With US worries about unemployment running high, BusinessWeek‘s explanation of the Hungarian solution is very timely.
In the country, which has historically had a strong welfare state, only 54.6 per cent of the working age population is actually employed, the lowest number in Europe.
Prime Minister Viktor Orbán is hoping to change that.
Orban said in June Hungary will not “give benefits to those capable of work, when there is much work to be done.” Instead, there’s a new plan.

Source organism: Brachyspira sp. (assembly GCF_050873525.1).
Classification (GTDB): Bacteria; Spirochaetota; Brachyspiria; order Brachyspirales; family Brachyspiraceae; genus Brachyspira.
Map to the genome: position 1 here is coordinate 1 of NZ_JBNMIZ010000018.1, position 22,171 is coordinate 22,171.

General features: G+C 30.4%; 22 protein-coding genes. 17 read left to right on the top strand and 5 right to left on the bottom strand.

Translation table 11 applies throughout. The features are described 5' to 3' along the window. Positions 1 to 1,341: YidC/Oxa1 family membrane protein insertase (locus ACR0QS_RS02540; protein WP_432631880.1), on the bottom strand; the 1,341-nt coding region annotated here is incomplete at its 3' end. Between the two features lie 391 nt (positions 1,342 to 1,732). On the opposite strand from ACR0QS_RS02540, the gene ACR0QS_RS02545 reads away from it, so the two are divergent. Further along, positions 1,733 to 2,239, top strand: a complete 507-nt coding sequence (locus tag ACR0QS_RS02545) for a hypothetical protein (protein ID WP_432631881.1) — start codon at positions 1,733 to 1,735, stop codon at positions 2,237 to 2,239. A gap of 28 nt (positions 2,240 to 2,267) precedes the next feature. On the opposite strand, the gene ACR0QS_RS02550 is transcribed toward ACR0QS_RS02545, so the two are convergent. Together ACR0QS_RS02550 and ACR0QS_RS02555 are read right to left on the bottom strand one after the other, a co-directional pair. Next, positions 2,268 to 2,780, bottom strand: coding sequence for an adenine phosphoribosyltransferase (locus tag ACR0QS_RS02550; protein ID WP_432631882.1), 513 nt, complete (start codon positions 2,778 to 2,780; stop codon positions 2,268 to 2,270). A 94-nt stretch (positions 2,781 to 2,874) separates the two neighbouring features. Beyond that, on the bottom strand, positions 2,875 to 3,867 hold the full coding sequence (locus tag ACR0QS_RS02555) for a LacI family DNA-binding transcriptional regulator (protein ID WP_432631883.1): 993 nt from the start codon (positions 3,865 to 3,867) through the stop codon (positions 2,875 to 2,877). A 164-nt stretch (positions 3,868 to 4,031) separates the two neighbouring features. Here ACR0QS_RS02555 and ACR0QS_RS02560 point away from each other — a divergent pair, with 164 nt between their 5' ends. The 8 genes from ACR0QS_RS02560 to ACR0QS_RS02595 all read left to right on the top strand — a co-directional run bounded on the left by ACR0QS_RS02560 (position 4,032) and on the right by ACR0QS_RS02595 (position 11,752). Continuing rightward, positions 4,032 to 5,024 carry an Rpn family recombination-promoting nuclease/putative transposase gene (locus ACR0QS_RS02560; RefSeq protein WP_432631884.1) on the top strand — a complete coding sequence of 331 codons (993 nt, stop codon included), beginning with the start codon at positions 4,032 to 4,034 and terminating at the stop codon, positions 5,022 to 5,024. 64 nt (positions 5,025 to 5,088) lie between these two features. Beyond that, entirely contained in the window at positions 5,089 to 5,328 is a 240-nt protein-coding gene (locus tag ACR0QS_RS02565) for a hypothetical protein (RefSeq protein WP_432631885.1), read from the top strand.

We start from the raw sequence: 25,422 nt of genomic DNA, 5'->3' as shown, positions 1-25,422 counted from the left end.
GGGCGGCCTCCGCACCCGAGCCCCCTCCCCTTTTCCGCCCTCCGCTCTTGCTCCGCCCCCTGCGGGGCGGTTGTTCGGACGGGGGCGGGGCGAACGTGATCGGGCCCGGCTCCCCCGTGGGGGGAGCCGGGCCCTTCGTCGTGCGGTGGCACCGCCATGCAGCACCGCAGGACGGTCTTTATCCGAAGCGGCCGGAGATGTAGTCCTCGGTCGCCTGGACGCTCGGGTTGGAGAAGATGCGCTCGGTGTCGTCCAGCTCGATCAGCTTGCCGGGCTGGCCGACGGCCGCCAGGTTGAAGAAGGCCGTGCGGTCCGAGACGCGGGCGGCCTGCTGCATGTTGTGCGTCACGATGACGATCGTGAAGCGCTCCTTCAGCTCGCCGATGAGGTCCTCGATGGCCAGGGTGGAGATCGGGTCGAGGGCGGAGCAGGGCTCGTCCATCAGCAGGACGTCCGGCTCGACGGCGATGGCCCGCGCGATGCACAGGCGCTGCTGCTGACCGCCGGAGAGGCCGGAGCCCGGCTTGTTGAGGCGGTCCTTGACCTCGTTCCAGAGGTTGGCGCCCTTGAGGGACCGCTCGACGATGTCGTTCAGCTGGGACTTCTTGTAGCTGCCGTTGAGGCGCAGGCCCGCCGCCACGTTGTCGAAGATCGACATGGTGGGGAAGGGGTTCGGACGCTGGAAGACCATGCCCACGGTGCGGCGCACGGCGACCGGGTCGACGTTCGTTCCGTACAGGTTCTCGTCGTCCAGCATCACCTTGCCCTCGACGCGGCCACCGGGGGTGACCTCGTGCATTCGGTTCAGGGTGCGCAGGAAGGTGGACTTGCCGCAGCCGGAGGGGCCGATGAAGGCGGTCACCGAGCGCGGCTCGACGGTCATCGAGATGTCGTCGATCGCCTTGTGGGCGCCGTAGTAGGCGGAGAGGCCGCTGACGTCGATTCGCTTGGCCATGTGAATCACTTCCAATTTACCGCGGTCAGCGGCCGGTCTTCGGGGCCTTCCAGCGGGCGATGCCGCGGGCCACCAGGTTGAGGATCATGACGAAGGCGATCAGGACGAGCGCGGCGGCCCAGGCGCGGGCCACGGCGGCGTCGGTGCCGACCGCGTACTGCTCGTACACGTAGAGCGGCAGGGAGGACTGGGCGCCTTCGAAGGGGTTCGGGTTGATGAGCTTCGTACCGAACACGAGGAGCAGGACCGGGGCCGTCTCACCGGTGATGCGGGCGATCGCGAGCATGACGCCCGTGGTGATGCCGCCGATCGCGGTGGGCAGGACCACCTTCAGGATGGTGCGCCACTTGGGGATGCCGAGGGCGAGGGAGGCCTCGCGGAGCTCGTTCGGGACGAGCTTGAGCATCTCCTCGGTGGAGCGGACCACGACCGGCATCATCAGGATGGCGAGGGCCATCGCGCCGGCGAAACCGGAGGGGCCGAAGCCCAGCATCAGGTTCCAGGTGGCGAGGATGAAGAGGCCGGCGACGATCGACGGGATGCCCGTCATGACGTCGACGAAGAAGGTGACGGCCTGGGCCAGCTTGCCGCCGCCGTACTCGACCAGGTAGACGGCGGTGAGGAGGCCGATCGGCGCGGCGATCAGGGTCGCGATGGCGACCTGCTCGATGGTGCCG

Unemployment benefits will be cut after 90 days (down from nine months). After that, the unemployed will be given a choice — work for the government in a sub-minimum wage job, or survive with zero-benefits. The money offered is twice that offered by benefits but lower than Hungary’s minimum wage.
Orban hopes that by next year 300,000 people will be in these jobs, which range from “picking up trash to building stadiums”.
The problem is whether the government can actually afford the plan…
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